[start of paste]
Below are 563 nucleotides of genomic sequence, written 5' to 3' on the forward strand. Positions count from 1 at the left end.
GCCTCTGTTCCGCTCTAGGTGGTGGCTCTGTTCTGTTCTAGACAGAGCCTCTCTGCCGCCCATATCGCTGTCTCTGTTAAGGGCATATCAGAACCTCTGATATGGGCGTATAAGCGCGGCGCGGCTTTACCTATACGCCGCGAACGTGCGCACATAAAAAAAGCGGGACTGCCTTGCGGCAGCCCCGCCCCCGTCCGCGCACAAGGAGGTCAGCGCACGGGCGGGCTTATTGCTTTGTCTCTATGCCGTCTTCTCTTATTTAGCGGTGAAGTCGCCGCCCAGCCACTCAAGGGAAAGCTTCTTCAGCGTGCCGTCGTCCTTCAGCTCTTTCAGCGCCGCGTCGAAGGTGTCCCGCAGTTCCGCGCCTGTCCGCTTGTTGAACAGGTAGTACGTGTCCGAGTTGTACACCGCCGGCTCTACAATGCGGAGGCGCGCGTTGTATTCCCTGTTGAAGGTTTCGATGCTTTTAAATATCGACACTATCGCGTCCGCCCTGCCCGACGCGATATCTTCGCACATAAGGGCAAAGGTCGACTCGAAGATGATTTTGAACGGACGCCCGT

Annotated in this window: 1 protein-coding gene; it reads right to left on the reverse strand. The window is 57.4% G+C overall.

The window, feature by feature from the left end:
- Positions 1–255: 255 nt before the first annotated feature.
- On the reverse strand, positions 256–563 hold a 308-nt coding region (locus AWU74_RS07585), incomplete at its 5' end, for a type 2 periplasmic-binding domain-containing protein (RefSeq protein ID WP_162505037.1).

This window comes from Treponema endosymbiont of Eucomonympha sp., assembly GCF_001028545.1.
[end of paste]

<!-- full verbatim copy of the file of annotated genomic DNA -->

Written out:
Below are 563 nucleotides of genomic sequence, written 5' to 3' on the forward strand. Positions count from 1 at the left end.
GCCTCTGTTCCGCTCTAGGTGGTGGCTCTGTTCTGTTCTAGACAGAGCCTCTCTGCCGCCCATATCGCTGTCTCTGTTAAGGGCATATCAGAACCTCTGATATGGGCGTATAAGCGCGGCGCGGCTTTACCTATACGCCGCGAACGTGCGCACATAAAAAAAGCGGGACTGCCTTGCGGCAGCCCCGCCCCCGTCCGCGCACAAGGAGGTCAGCGCACGGGCGGGCTTATTGCTTTGTCTCTATGCCGTCTTCTCTTATTTAGCGGTGAAGTCGCCGCCCAGCCACTCAAGGGAAAGCTTCTTCAGCGTGCCGTCGTCCTTCAGCTCTTTCAGCGCCGCGTCGAAGGTGTCCCGCAGTTCCGCGCCTGTCCGCTTGTTGAACAGGTAGTACGTGTCCGAGTTGTACACCGCCGGCTCTACAATGCGGAGGCGCGCGTTGTATTCCCTGTTGAAGGTTTCGATGCTTTTAAATATCGACACTATCGCGTCCGCCCTGCCCGACGCGATATCTTCGCACATAAGGGCAAAGGTCGACTCGAAGATGATTTTGAACGGACGCCCGT

Annotated in this window: 1 protein-coding gene; it reads right to left on the reverse strand. The window is 57.4% G+C overall.

The window, feature by feature from the left end:
- Positions 1–255: 255 nt before the first annotated feature.
- On the reverse strand, positions 256–563 hold a 308-nt coding region (locus AWU74_RS07585), incomplete at its 5' end, for a type 2 periplasmic-binding domain-containing protein (RefSeq protein ID WP_162505037.1).

This window comes from Treponema endosymbiont of Eucomonympha sp., assembly GCF_001028545.1.